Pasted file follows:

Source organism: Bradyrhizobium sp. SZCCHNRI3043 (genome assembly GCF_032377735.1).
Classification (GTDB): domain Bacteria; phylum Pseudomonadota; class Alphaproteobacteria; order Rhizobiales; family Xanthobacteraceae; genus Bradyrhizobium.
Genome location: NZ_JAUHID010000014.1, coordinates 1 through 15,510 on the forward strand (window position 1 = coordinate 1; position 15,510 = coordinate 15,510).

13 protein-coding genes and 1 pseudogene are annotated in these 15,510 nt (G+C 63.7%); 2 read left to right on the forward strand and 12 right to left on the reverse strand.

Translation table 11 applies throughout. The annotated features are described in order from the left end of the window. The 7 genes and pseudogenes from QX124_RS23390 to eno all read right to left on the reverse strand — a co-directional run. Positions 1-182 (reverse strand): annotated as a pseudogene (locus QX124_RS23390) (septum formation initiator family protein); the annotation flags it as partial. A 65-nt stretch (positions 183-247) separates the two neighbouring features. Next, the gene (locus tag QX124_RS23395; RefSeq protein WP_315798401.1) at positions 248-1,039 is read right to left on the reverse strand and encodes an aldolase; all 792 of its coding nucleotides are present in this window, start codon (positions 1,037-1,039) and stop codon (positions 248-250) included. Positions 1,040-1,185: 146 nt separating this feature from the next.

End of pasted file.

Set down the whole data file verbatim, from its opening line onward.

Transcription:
Source organism: Bradyrhizobium sp. SZCCHNRI3043 (genome assembly GCF_032377735.1).
Classification (GTDB): domain Bacteria; phylum Pseudomonadota; class Alphaproteobacteria; order Rhizobiales; family Xanthobacteraceae; genus Bradyrhizobium.
Genome location: NZ_JAUHID010000014.1, coordinates 1 through 15,510 on the forward strand (window position 1 = coordinate 1; position 15,510 = coordinate 15,510).

13 protein-coding genes and 1 pseudogene are annotated in these 15,510 nt (G+C 63.7%); 2 read left to right on the forward strand and 12 right to left on the reverse strand.

Translation table 11 applies throughout. The annotated features are described in order from the left end of the window. The 7 genes and pseudogenes from QX124_RS23390 to eno all read right to left on the reverse strand — a co-directional run. Positions 1-182 (reverse strand): annotated as a pseudogene (locus QX124_RS23390) (septum formation initiator family protein); the annotation flags it as partial. A 65-nt stretch (positions 183-247) separates the two neighbouring features. Next, the gene (locus tag QX124_RS23395; RefSeq protein WP_315798401.1) at positions 248-1,039 is read right to left on the reverse strand and encodes an aldolase; all 792 of its coding nucleotides are present in this window, start codon (positions 1,037-1,039) and stop codon (positions 248-250) included. Positions 1,040-1,185: 146 nt separating this feature from the next.